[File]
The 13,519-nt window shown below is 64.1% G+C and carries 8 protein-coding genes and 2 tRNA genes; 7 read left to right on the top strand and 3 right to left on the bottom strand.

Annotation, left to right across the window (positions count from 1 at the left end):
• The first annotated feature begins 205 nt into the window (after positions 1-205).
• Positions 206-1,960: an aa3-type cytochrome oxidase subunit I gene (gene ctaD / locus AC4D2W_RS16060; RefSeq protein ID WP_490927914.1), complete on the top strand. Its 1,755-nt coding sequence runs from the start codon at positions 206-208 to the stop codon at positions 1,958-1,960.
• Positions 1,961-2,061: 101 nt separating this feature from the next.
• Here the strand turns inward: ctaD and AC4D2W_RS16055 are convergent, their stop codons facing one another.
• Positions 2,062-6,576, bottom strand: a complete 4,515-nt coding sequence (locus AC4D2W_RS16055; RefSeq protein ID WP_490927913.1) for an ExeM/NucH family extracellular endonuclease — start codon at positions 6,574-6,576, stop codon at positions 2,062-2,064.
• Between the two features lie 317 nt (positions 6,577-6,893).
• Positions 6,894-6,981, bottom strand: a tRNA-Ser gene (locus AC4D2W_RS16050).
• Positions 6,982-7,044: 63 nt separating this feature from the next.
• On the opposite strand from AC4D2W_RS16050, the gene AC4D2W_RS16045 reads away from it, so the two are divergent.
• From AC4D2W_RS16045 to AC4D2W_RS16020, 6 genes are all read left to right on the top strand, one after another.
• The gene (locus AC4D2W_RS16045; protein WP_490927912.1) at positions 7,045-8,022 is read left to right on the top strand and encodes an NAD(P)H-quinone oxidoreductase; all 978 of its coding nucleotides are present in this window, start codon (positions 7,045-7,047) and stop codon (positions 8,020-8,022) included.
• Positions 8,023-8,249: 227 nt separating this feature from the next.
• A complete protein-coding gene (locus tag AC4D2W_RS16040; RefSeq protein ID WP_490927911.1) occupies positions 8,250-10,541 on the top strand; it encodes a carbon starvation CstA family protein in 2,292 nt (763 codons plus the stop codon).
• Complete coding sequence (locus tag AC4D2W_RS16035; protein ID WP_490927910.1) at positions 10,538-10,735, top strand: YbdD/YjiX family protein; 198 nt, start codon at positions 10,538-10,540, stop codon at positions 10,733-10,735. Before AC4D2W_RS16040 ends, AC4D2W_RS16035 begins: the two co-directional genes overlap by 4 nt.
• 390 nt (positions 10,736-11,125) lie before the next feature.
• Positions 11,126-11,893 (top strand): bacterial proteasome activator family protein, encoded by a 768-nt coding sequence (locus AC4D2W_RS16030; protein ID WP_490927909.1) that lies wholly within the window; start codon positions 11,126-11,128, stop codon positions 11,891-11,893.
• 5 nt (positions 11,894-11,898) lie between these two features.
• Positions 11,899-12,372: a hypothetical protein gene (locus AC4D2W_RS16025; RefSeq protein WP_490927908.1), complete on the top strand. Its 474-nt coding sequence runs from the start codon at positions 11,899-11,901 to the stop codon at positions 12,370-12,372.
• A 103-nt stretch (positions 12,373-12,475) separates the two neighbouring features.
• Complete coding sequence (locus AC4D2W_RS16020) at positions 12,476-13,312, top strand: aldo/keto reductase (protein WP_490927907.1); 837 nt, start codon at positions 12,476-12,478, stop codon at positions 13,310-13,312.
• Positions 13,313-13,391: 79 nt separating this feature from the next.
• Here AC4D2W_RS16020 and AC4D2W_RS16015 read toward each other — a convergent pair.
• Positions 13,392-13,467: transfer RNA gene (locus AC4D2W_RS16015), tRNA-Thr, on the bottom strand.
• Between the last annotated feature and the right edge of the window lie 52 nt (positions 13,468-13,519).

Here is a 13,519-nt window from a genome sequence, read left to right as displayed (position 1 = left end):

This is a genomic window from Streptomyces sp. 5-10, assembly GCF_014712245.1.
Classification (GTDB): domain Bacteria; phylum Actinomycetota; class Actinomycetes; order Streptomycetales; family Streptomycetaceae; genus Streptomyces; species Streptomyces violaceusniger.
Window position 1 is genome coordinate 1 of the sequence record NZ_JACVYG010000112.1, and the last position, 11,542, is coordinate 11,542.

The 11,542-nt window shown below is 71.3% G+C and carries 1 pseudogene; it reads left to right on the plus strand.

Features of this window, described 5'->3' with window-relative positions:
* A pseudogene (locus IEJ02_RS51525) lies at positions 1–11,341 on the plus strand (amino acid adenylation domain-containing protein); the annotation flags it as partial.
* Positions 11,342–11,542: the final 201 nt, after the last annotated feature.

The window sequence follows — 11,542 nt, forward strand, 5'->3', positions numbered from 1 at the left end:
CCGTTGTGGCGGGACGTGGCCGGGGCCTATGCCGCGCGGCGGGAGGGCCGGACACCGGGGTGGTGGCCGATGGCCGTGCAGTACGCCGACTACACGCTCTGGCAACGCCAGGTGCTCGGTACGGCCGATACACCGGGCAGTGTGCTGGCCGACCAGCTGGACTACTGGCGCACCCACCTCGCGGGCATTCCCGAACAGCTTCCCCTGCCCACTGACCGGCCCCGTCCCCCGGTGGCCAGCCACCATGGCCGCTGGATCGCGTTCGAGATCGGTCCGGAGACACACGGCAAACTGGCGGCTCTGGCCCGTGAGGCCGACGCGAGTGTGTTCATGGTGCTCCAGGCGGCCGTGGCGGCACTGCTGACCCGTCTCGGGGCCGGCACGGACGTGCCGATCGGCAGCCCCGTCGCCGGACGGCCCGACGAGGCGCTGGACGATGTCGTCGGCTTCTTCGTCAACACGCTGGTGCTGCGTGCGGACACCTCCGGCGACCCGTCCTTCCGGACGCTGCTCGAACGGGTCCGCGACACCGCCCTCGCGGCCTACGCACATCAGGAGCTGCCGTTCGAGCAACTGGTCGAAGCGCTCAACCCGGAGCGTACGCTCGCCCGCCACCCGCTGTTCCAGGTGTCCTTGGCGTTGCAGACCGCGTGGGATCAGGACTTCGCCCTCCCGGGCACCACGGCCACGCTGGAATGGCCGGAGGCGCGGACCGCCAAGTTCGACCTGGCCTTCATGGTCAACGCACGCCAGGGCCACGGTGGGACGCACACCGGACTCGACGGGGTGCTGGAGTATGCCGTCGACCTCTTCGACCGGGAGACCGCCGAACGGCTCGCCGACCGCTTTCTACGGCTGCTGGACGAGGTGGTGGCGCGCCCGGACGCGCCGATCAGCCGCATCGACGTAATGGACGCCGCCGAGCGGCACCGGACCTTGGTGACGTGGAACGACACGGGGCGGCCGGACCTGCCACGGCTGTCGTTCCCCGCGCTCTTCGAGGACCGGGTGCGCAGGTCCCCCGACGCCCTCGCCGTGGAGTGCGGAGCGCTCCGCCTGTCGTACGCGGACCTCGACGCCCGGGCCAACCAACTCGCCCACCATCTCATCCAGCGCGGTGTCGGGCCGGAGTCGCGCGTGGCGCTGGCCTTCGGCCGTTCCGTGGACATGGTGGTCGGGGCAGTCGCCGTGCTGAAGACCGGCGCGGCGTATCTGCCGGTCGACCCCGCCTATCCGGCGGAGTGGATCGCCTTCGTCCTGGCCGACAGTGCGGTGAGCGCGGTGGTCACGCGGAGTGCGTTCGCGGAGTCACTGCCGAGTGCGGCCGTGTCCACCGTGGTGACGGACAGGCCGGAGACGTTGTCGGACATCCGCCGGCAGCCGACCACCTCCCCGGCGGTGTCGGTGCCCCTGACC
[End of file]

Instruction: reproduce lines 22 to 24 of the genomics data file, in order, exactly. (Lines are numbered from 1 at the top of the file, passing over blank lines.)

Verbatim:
• Complete coding sequence (locus AC4D2W_RS16020) at positions 12,476-13,312, top strand: aldo/keto reductase (protein WP_490927907.1); 837 nt, start codon at positions 12,476-12,478, stop codon at positions 13,310-13,312.
• Positions 13,313-13,391: 79 nt separating this feature from the next.
• Here AC4D2W_RS16020 and AC4D2W_RS16015 read toward each other — a convergent pair.